The reference to the Catholics Bishops is worth close attention. The Bishops have a role to teach, and with respect to public/political issues they should shine the light of the Gospel on secular matters. However, trying to force people to vote for one party or another is beyond their mandate. Politics is rarely a single issue phenomenon, and voters have to weigh many issues in domestic and foreign policy as they discern how to vote. If the Catholic Bishops failed in their attempts to sway catholic voters towards one political party in the recent USA election, it may be that the narrow selection of moral issues on which the Bishops focused, were seen by Catholic voters against a background of lack of moral courage exhibited by the Bishops towards issues within the Catholic Church in the USA. Example is the best persuader. As St Francis once said:"Preach the Gospel always, and sometimes use words!"

Garry | 08 November 2012  

Yes, well it's good the Tea Party didn't win but what I heard from Obama was a series of inane one-liners that could have come from Romney had he won, meaningless pap that roused the chorus boys and girls all around the new president. However, if the actions of Abbott can be found in studying the Tea Party, then it looks as if Abbott's oppose all and everything will bring him undone. It's hard to think of Americans as cerebral voters, as with Australian voters, but with luck, as Pell-Jensen-ACL Power urges the flock to vote for Pell's little Catholic mate, enough electors will have enough brain cells to pay no attention to their calls. Of course, there is a warning about adoring idols, and US presidents are not exempt from this. Too much to expect electors took some responsibility for the politicians they elect, but if we all started to realise that electing some goon to a seat is far from the end of the contract, we'd all start to make headway. And didn't I hear Obama say exactly that at some stage in his hundred one liners acceptance speech?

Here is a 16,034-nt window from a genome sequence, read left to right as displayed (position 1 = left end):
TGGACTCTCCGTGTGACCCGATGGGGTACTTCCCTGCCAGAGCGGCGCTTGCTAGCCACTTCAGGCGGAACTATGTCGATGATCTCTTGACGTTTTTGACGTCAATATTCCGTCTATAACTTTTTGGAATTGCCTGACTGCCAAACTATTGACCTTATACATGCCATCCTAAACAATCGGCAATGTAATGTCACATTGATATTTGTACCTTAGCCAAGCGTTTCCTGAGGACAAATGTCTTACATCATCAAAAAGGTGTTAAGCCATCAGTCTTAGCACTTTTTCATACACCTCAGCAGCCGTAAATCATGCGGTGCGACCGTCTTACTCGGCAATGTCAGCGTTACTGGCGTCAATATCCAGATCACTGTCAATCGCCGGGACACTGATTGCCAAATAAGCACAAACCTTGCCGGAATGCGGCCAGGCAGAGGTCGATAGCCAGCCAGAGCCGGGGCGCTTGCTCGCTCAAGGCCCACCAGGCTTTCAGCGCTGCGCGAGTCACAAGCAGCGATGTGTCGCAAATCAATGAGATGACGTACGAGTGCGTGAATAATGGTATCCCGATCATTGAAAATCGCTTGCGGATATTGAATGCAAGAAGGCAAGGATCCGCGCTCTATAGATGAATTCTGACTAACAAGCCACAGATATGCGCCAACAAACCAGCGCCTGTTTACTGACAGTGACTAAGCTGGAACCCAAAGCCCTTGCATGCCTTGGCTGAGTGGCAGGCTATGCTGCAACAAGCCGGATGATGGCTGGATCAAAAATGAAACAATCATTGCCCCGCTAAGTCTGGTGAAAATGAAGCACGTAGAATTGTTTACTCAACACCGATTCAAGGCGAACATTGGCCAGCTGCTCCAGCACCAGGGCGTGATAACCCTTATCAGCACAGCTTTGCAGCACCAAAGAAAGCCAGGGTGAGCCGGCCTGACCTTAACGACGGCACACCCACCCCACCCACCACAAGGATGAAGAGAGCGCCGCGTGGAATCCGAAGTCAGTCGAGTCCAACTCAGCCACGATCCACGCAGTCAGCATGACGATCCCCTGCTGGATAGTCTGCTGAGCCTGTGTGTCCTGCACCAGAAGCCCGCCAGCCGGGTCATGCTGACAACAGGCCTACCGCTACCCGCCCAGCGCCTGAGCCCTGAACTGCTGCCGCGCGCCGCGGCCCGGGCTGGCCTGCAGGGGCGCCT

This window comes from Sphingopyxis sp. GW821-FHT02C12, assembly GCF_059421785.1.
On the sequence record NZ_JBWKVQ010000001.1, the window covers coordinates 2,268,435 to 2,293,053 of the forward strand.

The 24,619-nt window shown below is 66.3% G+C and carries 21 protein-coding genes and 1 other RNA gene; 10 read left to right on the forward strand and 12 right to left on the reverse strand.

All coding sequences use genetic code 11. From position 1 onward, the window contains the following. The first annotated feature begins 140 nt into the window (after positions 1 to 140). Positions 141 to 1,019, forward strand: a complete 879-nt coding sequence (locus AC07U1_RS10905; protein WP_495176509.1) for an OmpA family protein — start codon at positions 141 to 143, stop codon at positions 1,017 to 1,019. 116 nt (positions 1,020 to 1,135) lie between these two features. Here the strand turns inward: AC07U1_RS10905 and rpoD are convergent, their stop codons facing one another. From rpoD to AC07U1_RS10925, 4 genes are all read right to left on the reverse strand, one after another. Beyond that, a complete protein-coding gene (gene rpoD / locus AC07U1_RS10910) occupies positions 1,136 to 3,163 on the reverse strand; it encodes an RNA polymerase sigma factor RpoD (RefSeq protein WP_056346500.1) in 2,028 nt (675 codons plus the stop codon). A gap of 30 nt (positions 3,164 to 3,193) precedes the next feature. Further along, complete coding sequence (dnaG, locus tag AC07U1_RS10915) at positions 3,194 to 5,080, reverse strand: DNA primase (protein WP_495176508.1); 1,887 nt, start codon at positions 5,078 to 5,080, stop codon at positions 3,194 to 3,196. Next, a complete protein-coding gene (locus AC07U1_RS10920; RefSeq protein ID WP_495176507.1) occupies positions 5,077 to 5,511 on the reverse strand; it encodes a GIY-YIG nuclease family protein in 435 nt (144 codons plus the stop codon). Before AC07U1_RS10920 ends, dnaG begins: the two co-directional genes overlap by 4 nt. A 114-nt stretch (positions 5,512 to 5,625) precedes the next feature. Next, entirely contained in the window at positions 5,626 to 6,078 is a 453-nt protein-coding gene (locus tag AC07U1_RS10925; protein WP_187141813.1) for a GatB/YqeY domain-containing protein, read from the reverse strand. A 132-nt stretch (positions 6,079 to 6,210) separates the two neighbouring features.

janice wallace | 08 November 2012  

Jim has written an excellent commentary on the election result, and, most importantly, on the part played by the USA Catholic Bishops. The Bishops of the USA present as less united than our Australian Bishops. Probably there are so many more and with such a diverse set of Civic, State and Federal regulations which collar them in all their activities, "reasoned, respectful discourse" of a Bishop courageously, with firmness and charity, writing to his people may get judged just the opposite. And, of course, with the polarisation of support or opposition to some issues being dishonestly used by both political parties, it would be a matter of course that the Bishops' duty to inform Catholics on Catholic Church teaching will be skewed to suit the moment, instead of being seen to be the consistent position enunciated over a period much longer than an election campaign. Bishops should always be engaging their people and the many and varied Catholic organisations with reasoned and respectful discourse on the teachings of the Church in order to present as a united Church where all political parties offer the same in their dealings with the Church.